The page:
The system involves members
of the community and provides a wider cross-section of society than
For example, 47% of
magistrates are women compared against 5% of professional judges. Even though there is a shortage of ethnic minority
magistrates, there is more involvement than in the main judiciary.
Lay magistrates tend to be
'middle-class, middle-aged and middle-minded' they are not a true
cross-section of the local community, and will have little in common with
the young working-class defendants who make up the majority of defendants.
2. Local knowledge
Since magistrates have to
live within 15 miles of the area, it is intended that they should have
local knowledge of particular problems in the area.
As most magistrates come
from the professional and managerial classes, it is unlikely that they
live in, or have any real knowledge of, the problems in the poorer areas.
The use of unpaid lay
magistrates is cheap. The
cost of replacing them with paid stipendiary magistrates has been
estimated at £100 million a year. The
cost of a trial in the magistrates' court is also much cheaper than in
the Crown Court.
Improved training means that
lay magistrates are not complete 'amateurs'.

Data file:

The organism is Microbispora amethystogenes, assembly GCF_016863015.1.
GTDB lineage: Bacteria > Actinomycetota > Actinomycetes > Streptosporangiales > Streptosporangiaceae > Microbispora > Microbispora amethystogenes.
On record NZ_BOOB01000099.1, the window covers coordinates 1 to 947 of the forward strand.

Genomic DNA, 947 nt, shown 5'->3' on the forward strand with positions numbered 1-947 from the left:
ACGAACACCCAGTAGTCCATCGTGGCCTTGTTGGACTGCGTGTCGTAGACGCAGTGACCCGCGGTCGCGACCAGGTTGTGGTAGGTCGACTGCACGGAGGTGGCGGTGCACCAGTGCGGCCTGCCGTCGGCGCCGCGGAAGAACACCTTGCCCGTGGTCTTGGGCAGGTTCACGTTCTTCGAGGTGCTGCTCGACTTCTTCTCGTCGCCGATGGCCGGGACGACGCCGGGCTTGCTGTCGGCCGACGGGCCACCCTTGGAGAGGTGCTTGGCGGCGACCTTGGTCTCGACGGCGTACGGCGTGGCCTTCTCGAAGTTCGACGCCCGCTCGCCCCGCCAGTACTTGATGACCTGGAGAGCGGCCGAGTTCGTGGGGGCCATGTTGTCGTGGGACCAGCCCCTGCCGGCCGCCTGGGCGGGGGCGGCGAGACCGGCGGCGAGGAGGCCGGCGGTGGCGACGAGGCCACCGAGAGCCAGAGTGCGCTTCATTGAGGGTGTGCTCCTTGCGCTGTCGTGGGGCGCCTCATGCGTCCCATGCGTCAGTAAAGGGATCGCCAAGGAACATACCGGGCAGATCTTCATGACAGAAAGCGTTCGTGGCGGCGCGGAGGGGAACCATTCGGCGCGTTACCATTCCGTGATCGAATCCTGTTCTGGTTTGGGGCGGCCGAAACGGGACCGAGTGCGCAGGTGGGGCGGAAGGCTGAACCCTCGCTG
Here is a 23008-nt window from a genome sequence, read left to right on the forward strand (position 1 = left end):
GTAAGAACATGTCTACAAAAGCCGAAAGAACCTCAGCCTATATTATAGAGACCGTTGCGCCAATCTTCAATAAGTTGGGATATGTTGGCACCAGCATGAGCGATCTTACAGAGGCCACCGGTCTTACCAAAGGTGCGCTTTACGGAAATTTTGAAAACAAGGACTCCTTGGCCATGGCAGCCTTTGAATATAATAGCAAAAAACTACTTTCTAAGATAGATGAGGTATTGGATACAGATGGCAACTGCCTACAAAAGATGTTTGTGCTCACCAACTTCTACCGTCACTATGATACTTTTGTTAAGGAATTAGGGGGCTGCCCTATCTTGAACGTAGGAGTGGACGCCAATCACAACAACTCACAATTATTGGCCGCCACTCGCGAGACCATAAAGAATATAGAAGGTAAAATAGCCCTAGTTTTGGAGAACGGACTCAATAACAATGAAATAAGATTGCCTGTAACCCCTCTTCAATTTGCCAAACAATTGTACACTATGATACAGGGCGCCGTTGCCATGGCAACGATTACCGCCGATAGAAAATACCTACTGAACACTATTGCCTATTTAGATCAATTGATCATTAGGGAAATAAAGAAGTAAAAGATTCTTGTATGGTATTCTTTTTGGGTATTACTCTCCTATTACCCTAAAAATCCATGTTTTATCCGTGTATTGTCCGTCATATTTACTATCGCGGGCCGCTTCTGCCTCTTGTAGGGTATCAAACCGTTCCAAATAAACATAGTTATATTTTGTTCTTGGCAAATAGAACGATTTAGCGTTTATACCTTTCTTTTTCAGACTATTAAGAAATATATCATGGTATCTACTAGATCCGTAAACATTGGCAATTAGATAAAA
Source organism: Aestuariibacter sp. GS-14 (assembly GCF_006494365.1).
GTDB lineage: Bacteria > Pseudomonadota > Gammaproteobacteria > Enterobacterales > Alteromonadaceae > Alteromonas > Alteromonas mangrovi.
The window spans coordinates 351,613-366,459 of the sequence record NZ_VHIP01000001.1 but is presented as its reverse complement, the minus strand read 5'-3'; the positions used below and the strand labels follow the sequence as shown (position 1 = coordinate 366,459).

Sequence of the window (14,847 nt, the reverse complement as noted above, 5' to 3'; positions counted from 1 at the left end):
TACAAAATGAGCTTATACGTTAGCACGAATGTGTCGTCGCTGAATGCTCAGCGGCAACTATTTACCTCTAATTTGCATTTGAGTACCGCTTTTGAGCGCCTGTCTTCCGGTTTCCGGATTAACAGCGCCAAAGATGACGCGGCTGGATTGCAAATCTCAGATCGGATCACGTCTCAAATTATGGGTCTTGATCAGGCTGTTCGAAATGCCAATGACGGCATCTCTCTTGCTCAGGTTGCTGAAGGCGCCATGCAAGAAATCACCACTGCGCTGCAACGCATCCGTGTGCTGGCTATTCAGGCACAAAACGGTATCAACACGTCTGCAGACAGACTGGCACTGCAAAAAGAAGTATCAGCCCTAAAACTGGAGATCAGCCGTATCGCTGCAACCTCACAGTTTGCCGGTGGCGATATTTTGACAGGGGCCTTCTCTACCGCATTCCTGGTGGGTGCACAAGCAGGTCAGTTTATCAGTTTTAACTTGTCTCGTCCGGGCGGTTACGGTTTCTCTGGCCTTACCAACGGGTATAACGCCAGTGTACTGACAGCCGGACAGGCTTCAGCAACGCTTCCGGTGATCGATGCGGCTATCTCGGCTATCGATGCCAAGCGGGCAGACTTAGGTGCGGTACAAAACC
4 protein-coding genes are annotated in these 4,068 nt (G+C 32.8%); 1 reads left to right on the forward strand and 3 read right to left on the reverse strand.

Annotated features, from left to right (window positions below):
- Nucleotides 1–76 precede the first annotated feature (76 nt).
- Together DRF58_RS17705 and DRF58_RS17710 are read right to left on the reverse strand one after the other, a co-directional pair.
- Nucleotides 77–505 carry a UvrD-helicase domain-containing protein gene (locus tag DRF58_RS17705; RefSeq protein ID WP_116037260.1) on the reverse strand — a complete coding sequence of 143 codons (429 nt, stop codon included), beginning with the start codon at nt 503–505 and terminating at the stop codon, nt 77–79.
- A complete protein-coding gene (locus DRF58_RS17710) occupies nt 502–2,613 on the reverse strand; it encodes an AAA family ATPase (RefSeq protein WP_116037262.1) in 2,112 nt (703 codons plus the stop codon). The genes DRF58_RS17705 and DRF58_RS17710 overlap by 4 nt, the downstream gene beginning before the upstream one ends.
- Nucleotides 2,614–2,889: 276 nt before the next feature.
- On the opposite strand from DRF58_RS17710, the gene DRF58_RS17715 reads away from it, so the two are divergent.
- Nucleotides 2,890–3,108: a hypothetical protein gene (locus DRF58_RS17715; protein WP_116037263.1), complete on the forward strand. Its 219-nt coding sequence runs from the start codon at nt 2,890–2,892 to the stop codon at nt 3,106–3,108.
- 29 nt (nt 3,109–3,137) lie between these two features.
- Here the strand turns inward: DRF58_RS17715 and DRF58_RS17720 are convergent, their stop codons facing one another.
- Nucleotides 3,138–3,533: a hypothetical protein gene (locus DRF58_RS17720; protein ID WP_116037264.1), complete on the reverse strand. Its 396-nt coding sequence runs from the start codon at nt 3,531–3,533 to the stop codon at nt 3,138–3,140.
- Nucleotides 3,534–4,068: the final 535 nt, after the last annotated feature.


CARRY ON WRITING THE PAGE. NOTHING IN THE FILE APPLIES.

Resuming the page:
There are criticisms that
the training is variable in quality and inadequate for the workload. This poor training may be the cause of marked variations in
sentencing and granting of bail between different benches.
5. Inconsistency in sentencing
A study by Professor Diamond
in 1991 found that lay magistrates were more lenient in the sentences they
passed than stipendiary magistrates.
Several studies in recent
years have revealed worrying differences in the number of defendants sent
A study of sentencing by
Liberty showed that in 1990 twice as many defendants were sent to prison
by magistrates in Greater Manchester compared to Merseyside.
1995 Home Office figures
revealed that there were major differences in sentencing practice for the
same type of offence, eg, of those convicted of common assault, London
magistrates sent about one out of every three offenders to prison, while
in Northampton no offenders were jailed.
6. Advice of the clerk
The lack of legal knowledge
of lay magistrates should be offset by the fact that a legally qualified
clerk is available to give advice.
This will not prevent
inconsistencies in sentencing since the clerk is not allowed to help the
magistrates decide on a sentence.
In some courts it is felt
that the magistrates rely too heavily on their clerk.
7. Prosecution bias
Comparatively few defendants
appeal against the magistrates' decision, and many of the appeals are
against sentence and not against findings of guilt.
In 1995 there were almost
25,500 appeals out of 1.5 million criminal cases. Rather less than half of the appeals were completely successful.
It is often said that lay
magistrates tend to be prosecution-biased, believing the police too
There is a low acquittal
rate in magistrates' courts; for instance the CPS report 1994/5 showed
that of 93,000 defendants who pleaded not guilty, only 22% were acquitted.
from J. Martin, The English Legal System.
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